Commands tagged sunrise (2)

  • [UPDATE: Now works for multiple connected outputs] I woke up around midnight with an urge to do some late night hacking, but I didn't want a bright monitor screwing up my body's circadian rhythm. I've heard that at night blue (short wavelength) lights are particularly bad for your diurnal clock. That may be a bunch of hooey, but it is true that redder (longer wavelength) colors are easier on my eyes at night. This command makes the screen dimmer and adjusts the gamma curves to improve contrast, particularly darkening blues and greens (Rɣ=2, Gɣ=3, Bɣ=4). To reset your screen to normal, you can run this command: xrandr | sed -n 's/ connected.*//p' | xargs -n1 -tri xrandr --output {} --brightness 1 --gamma 1:1:1 or, more briefly, xgamma -g 1 Note: The sed part is fragile and wrong. I'm doing it this way because of a misfeature in xrandr(1), which requires an output be specified but has no programmatic way of querying available outputs. Someone needs to patch up xrandr to be shell script friendly or at least add virtual outputs named "PRIMARY" and "ALL". . Todo: Screen should dim (gradually) at sunset and brighten at sunrise. I think this could be done with a self-resubmitting at job, but I'm running into the commandlinefu 127 character limit just getting the sunrise time: wget http://aa.usno.navy.mil/cgi-bin/aa_pap.pl --post-data=$(date "+xxy=%Y&xxm=%m&xxd=%d")"&st=WA&place=Seattle" -q -O- | sed -rn 's/\W*Sunrise\W*(.*)/\1/p' I hope some clever hacker comes up with a command line interface to Google's "OneBox", since the correct time shows up as the first hit when googling for "sunrise:cityname". . [Thank you to @flatcap for the sed improvement, which is much better than the head|tail|cut silliness I had before. And thank you to @braunmagrin for pointing out that the "connected" output may not be on the second line.] Show Sample Output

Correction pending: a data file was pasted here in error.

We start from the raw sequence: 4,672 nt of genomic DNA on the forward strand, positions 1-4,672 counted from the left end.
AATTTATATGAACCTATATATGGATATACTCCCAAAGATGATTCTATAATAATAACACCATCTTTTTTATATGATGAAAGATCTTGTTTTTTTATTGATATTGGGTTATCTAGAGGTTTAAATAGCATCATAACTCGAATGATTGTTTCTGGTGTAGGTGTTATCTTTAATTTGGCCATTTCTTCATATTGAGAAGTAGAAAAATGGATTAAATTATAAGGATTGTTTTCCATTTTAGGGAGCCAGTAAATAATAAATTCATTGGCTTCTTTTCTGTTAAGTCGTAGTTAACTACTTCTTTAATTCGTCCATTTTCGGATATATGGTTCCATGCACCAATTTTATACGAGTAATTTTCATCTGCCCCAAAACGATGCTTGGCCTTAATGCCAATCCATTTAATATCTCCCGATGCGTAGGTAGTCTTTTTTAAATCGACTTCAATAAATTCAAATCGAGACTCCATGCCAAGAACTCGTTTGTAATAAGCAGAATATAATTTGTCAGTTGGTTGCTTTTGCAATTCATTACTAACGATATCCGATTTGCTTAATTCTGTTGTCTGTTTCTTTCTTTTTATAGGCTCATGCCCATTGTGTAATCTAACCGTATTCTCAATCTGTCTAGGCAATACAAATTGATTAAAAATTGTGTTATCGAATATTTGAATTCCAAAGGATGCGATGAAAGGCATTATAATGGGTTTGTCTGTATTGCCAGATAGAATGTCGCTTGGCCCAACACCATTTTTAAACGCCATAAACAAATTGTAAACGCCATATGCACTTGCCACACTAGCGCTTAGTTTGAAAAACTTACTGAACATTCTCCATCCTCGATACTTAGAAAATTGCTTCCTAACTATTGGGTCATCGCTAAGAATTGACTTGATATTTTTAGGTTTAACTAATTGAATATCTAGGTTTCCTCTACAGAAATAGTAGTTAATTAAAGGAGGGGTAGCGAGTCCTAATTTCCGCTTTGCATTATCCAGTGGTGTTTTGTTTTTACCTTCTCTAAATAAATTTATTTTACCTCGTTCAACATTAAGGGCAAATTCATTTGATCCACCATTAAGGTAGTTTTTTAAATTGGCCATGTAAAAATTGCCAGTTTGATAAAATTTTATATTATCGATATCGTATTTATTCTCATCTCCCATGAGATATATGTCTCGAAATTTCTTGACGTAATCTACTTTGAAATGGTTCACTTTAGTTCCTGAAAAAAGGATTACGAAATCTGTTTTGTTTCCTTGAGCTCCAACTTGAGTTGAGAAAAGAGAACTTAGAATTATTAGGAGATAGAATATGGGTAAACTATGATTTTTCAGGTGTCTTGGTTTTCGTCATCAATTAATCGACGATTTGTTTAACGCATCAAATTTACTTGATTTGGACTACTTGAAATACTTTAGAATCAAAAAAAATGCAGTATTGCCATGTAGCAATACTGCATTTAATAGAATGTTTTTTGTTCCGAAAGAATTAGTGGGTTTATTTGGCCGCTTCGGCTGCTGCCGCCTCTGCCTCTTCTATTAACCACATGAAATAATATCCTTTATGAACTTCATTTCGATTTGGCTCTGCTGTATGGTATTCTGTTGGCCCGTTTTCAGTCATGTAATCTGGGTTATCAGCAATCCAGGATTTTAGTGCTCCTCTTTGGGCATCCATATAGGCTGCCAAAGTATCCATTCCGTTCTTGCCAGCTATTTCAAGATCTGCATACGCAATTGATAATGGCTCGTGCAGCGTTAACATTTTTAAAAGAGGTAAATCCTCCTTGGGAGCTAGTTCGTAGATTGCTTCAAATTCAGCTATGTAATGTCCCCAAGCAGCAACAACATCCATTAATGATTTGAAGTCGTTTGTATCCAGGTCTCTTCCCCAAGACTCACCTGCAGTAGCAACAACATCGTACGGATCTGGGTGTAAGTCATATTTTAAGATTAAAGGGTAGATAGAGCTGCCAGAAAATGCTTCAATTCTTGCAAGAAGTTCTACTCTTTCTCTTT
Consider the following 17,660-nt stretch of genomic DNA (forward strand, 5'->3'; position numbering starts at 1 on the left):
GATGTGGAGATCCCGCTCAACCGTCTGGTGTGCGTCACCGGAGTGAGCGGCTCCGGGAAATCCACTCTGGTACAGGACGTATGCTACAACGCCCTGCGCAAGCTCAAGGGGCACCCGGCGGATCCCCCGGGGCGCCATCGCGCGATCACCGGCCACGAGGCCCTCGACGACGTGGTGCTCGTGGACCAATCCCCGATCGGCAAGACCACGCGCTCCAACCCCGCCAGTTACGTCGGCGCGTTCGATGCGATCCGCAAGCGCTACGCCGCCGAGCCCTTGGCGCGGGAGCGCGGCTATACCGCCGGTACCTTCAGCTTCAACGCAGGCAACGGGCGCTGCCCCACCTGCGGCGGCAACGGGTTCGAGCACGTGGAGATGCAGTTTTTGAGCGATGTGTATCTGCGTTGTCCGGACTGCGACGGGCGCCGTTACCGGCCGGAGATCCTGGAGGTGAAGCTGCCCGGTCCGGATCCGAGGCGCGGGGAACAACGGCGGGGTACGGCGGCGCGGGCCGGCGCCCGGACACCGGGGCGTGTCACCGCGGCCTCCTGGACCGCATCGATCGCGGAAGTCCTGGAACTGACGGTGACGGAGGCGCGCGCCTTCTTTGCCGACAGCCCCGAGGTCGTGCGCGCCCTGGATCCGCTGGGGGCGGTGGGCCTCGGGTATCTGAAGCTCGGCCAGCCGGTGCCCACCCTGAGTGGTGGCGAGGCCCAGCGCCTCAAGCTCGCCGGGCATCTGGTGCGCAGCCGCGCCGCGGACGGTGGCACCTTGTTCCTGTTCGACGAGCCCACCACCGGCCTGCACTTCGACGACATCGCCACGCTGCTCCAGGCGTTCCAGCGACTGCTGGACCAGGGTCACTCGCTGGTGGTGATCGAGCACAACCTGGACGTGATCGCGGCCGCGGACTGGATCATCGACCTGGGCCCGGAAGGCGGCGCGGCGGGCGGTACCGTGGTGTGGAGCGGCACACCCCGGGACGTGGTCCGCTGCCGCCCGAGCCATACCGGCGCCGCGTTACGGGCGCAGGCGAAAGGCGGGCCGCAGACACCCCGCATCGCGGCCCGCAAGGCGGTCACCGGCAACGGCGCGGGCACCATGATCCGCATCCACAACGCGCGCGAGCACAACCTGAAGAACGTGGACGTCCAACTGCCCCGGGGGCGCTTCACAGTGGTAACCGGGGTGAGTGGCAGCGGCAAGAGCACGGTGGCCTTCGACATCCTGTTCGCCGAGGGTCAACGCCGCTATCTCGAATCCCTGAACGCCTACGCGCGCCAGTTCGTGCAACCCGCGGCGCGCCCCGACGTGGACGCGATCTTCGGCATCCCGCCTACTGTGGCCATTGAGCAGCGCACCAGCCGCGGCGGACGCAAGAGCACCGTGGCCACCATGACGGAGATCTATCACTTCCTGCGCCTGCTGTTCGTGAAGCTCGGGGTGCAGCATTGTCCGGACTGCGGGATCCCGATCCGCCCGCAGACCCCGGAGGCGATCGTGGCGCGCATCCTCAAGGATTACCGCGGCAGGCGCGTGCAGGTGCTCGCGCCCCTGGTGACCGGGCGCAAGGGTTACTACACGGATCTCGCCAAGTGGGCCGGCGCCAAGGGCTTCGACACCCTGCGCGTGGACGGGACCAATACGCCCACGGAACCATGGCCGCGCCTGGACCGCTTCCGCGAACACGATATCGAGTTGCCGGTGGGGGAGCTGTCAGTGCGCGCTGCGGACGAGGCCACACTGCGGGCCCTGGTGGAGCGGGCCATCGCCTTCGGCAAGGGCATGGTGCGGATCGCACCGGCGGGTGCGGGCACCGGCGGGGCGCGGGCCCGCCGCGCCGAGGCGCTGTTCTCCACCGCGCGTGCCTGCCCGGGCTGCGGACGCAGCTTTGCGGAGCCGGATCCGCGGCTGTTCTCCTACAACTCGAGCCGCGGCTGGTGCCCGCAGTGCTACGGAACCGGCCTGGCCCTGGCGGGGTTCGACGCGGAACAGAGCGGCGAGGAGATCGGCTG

3
    xrandr | sed -n 's/ connected.*//p' | xargs -n1 -tri xrandr --output {} --brightness 0.7 --gamma 2:3:4
    hackerb9 · 2010-10-24 10:45:57 7
  • Uses Google's "OneBox" to look up the sunrise in any city by name. If no city is specified, it defaults to Seattle. For the sunset time, you change the search query to "sunset", like so, . sunset() { city=${1-Seattle}; w3m "google.com/search?q=sunset:$city" | sed -r '1,/^\s*1\./d; /^\s*2\./,$d; /^$/d' ;} . "OneBox" is Google's term for that box that appears before the organic search results that has useful information that Google thinks you might be looking for (mathematical calculations, weather, currency conversions, and such). I'm not actually using OneBox correctly, but that's because I'm not sure that there is a "correctly". I looked for a command line API, but couldn't find one, so I settled on parsing stdout from the fantastic w3m web browser. I use the sed script to show only the first hit by deleting everything from the beginning of the file until it sees " 1." and then deleting everything from " 2." to the end of the file. Ugly and fragile, yes, but it works fine. . BUG1: w3m represents the picture of the sun rising, "weather_sunset-40.gif" as "[weat]" which is slightly confusing and probably should be removed. . BUG2: The output is more easily readable by a human, which means it's less useful for scripting. Show Sample Output